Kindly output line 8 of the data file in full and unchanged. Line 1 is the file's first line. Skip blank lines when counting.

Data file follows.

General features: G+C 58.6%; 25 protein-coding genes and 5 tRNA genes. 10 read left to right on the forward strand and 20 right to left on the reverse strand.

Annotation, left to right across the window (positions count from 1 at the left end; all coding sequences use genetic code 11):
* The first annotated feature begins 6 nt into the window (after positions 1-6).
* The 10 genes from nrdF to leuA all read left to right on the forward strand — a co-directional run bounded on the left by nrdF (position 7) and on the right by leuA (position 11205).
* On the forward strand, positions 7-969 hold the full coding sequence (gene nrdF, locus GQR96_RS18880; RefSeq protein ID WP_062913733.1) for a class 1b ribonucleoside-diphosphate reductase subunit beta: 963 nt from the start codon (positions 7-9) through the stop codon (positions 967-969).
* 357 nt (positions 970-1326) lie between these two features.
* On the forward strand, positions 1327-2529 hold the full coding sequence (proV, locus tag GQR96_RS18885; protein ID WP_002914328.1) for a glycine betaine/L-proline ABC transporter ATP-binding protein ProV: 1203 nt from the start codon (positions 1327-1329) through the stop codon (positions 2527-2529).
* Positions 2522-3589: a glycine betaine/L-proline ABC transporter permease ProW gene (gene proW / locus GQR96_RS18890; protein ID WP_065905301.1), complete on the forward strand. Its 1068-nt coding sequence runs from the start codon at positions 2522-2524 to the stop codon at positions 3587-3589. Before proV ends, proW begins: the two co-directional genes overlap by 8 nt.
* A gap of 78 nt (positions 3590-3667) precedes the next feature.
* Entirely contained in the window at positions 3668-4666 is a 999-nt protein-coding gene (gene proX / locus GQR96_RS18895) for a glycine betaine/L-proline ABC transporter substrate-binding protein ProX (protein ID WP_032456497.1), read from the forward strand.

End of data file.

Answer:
* Positions 2522-3589: a glycine betaine/L-proline ABC transporter permease ProW gene (gene proW / locus GQR96_RS18890; protein ID WP_065905301.1), complete on the forward strand. Its 1068-nt coding sequence runs from the start codon at positions 2522-2524 to the stop codon at positions 3587-3589. Before proV ends, proW begins: the two co-directional genes overlap by 8 nt.